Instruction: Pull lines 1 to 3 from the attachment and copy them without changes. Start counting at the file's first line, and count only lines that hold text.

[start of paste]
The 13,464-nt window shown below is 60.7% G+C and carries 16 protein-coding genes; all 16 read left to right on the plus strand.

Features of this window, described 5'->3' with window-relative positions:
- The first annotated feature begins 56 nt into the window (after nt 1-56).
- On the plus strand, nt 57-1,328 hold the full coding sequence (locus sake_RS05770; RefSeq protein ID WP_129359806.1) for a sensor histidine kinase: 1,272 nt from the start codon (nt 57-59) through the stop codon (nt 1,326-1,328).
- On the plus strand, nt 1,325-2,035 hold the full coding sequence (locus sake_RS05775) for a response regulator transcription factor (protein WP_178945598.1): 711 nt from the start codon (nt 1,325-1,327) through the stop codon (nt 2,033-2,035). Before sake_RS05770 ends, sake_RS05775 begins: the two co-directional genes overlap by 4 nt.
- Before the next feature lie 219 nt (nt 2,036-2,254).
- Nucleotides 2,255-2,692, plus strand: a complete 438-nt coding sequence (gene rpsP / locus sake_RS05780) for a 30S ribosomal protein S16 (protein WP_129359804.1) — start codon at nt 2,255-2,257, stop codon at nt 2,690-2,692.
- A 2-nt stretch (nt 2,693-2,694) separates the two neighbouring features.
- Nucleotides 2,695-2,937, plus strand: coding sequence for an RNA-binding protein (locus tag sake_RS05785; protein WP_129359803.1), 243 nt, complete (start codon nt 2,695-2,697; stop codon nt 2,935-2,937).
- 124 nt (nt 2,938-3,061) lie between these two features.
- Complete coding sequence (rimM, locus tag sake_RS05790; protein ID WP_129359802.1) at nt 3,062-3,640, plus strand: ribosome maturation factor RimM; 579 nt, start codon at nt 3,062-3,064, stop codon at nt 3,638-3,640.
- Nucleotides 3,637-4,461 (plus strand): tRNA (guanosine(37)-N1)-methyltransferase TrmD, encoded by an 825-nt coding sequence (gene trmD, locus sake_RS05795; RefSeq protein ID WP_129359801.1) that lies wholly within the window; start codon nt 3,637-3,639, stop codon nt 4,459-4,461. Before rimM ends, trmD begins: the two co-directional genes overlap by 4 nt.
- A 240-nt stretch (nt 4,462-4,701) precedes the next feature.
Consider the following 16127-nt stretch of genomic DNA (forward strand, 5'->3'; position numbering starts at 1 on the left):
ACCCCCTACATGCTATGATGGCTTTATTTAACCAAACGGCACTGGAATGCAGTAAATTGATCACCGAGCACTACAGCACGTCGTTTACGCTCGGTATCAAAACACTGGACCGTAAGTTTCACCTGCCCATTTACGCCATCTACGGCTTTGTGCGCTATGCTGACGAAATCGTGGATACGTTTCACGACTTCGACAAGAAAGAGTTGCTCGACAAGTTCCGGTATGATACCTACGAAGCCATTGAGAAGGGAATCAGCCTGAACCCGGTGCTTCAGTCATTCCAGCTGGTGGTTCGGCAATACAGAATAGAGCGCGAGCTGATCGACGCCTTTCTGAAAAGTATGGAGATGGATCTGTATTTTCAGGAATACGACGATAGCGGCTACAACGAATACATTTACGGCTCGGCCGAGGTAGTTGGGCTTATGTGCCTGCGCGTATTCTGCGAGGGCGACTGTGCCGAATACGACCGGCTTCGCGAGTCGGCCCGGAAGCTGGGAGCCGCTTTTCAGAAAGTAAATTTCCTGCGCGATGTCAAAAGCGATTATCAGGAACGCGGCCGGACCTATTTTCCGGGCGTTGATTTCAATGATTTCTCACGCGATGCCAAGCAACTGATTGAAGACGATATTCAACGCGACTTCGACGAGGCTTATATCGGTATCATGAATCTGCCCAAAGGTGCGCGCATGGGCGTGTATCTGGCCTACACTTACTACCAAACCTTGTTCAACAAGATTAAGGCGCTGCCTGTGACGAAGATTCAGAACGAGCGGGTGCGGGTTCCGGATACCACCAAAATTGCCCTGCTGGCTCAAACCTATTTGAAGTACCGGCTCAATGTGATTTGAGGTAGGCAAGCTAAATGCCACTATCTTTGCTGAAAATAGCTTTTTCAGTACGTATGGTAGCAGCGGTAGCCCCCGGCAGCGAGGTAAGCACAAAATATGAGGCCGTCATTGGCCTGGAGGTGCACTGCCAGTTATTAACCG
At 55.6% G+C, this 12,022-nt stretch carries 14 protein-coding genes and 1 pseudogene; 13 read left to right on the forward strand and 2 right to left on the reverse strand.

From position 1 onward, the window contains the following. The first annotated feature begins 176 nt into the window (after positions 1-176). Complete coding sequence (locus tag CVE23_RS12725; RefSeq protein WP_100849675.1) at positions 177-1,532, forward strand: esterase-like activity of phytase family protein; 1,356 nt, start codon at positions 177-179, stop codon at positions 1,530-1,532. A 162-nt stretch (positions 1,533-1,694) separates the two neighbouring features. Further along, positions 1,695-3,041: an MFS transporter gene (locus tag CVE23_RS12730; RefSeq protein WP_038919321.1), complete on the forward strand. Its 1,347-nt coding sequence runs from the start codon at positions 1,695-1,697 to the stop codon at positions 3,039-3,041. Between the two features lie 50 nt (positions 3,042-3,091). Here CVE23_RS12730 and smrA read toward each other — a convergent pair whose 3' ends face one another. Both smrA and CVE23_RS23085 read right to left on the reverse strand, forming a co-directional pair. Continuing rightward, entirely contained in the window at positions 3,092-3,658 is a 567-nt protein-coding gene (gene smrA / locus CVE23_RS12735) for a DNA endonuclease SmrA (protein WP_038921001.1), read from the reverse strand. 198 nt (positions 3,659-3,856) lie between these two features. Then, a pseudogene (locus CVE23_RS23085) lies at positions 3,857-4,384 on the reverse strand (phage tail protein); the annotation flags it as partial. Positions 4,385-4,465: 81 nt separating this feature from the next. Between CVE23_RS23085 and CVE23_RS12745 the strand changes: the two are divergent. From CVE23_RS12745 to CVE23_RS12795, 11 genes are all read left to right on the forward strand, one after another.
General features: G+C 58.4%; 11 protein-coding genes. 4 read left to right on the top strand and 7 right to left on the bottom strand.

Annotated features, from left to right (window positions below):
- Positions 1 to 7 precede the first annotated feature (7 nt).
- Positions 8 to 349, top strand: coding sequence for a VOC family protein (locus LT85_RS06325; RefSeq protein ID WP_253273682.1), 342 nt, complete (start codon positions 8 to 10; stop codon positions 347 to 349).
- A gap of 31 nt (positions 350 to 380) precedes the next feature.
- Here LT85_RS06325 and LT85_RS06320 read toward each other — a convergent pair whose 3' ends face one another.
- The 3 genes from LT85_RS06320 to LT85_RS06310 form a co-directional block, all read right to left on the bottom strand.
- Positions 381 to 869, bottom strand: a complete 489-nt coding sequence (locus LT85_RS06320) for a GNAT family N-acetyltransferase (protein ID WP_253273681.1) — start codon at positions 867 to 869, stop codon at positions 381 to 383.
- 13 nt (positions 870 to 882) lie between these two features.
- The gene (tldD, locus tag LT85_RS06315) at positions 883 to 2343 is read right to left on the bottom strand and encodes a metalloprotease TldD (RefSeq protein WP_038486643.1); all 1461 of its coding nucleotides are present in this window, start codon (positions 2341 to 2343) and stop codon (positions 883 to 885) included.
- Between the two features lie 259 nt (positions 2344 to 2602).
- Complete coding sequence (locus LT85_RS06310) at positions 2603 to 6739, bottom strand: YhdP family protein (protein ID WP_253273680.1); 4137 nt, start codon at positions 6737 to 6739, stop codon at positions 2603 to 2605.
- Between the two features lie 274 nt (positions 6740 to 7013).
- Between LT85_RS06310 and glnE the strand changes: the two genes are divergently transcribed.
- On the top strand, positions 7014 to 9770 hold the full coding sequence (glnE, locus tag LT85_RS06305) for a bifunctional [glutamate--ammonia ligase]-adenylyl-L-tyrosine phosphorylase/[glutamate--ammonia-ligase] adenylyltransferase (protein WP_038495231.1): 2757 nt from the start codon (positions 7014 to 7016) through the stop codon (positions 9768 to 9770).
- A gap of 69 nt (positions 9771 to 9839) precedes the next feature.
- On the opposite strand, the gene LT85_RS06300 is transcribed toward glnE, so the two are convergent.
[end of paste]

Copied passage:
The 13,464-nt window shown below is 60.7% G+C and carries 16 protein-coding genes; all 16 read left to right on the plus strand.

Features of this window, described 5'->3' with window-relative positions:
- The first annotated feature begins 56 nt into the window (after nt 1-56).